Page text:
The letter includes five policy reform suggestions to address the vaping crisis.

First, Congress needs to deschedule marijuana out of the Controlled Substances Act and give medical researchers the funding to investigate vaping illnesses.

Second, legal vape producers should stop using thickening agents (if any) until medical professionals know more about their impact.

Third, they suggest putting out a message to licensed producers using vitamin E acetate, inviting them to “issue a voluntary recall of these products.”

Fourth, licensed retailers should investigate their sources to ensure that vitamin E acetate and other additives are not present.

inally, advise consumers to stop purchasing illegal vape products and instead move toward the legal market.

 

WeedAdvisor’s Commitment to Education

 

The legalization effort has plenty of valid supporting arguments, but this recent vape crisis makes for a strong – and urgent – case.

Although the government is unlikely to be swayed by the letter, it might just plant the seed for broader reform.

Another benefit is that consumers may harm the illicit market by voluntarily avoiding illegal vape products.

Regardless, this issue is a major concern for public safety. Aside from offering critical business solutions, WeedAdvisor makes a strong effort to provide relevant, accurate information to keep the legal cannabis industry successful and – more importantly – safe.

 

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The string of vaping-related illnesses and deaths have caused a whirlwind of public hysteria and blind reactions from lawmakers.

Initially, the CDC targeted vitamin E acetate, an oily substance used to dilute black market THC devices. Although it was found in the vast majority of samples collected, not everyone sickened used products containing the acetate.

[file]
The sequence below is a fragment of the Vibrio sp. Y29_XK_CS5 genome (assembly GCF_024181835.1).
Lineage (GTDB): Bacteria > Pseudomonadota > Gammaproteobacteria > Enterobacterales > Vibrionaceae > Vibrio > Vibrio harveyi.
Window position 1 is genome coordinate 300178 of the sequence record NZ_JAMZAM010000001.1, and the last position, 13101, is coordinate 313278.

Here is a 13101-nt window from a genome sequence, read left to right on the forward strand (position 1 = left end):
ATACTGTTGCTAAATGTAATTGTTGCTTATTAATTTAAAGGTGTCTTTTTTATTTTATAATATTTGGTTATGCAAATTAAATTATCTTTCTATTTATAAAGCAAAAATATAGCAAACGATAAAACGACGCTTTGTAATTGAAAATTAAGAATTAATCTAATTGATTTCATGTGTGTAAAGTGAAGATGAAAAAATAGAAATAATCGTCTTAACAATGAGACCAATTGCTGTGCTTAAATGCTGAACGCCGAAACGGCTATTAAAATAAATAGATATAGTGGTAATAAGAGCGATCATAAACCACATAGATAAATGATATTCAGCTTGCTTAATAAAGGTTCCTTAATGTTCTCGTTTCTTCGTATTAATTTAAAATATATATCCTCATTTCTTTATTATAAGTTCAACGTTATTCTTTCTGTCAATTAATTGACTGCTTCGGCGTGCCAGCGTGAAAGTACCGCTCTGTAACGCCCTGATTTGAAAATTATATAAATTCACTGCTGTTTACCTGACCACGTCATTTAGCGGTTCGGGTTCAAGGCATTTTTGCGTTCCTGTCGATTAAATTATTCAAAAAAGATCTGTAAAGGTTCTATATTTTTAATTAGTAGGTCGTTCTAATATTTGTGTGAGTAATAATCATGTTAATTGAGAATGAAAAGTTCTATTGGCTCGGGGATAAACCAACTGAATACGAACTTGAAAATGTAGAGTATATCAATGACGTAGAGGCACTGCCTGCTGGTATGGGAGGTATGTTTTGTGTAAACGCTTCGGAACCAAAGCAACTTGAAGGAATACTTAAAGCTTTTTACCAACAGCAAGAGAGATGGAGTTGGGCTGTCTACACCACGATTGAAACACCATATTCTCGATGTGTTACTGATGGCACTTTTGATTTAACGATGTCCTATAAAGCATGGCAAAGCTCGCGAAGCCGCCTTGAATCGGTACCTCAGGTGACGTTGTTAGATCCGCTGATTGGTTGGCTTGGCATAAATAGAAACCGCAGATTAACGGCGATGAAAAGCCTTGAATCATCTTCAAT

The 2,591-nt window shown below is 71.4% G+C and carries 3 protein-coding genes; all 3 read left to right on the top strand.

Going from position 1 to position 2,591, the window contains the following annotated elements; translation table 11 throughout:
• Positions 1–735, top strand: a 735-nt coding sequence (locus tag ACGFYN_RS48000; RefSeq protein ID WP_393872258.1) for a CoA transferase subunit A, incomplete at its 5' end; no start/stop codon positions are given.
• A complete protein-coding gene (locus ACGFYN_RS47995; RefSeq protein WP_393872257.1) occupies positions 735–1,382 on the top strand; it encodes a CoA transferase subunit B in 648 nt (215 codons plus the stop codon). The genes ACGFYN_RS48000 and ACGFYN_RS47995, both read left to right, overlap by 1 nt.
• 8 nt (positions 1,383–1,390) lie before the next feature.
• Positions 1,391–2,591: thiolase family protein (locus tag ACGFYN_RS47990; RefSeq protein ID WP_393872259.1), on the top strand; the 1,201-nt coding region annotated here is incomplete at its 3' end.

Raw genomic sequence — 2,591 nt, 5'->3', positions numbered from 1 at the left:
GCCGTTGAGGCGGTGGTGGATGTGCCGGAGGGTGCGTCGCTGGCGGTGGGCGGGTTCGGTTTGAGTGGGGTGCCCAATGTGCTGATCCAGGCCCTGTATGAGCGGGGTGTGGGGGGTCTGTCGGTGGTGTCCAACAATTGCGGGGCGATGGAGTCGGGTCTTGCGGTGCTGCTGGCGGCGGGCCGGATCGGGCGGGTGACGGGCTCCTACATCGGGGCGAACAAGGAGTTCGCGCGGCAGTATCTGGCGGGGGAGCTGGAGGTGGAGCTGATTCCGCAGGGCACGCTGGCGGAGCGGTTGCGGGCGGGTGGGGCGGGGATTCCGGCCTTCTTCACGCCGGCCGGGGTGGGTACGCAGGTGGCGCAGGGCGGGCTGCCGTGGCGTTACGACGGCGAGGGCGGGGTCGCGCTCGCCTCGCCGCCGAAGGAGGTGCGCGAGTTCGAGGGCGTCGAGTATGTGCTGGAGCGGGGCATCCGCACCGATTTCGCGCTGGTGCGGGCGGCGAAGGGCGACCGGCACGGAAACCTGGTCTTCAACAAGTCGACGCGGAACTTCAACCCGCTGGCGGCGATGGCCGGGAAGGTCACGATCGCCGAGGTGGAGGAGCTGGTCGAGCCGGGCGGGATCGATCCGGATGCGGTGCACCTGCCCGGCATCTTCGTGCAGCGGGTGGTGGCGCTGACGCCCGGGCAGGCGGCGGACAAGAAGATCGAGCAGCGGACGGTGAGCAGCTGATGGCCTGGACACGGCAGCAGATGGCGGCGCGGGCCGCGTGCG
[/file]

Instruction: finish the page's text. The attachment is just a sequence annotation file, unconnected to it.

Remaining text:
But according to NBC News, a new potential culprit emerged – one with a much more consistent presence.

 

Hydrogen Cyanide

 

According to the most recent findings, a fungicide called myclobutanil might be the missing link. The CannaSafe testing company looked at 10 different black market marijuana vapes. The results were the most compelling so far:

 

“CannaSafe also tested 10 of the unregulated cartridges for pesticides. All 10 tested positive. The products all contained myclobutanil, a fungicide that can transform into hydrogen cyanide when burned.”

 

Hydrogen cyanide is highly toxic when inhaled. To put this into perspective, hydrogen cyanide is the generic chemical for Zyklon-B – the same pesticide used in the Nazi gas chambers during the Holocaust.

While the amount inhaled in these vapes is not nearly high enough to be immediately fatal, gradual exposure. New York pulmonologist Dr. Melodi Pirzada flatly says that “it’s going to cause a very toxic effect on the lungs.” Pirzada also issues a similar warning about vitamin E acetate.

 

Bootlegged Products

 

Although the original e-cigarette was invented by a Chinese pharmacist almost 15 years ago, today, China is synonymous with cheap knockoffs and unregulated garbage in the vape niche.

It is not uncommon for Chinese companies to create fake versions of established devices, even going as far as to slap the brand name on the product. This practice also extends into components and chemicals for homemade liquids.

David Downs, California Bureau Chief of the prominent cannabis website Leafly, explains:

 

“This all starts in China where you can get the empty cartridges both for the THC market and the nicotine market, as well as the additives, flavorings, and thickeners that are being put into these cartridges alongside the THC oil. It’s a very deep, mature, and advanced industry that starts in China and ends in our own backyard.”

 

Currently, the FDA is trying to find the source of many black market marijuana vapes – a task that requires significant detective work.

 

Black Market vs. Legal Market

 

According to NBC News, legal vape products tested showed very different results than their illicit counterparts.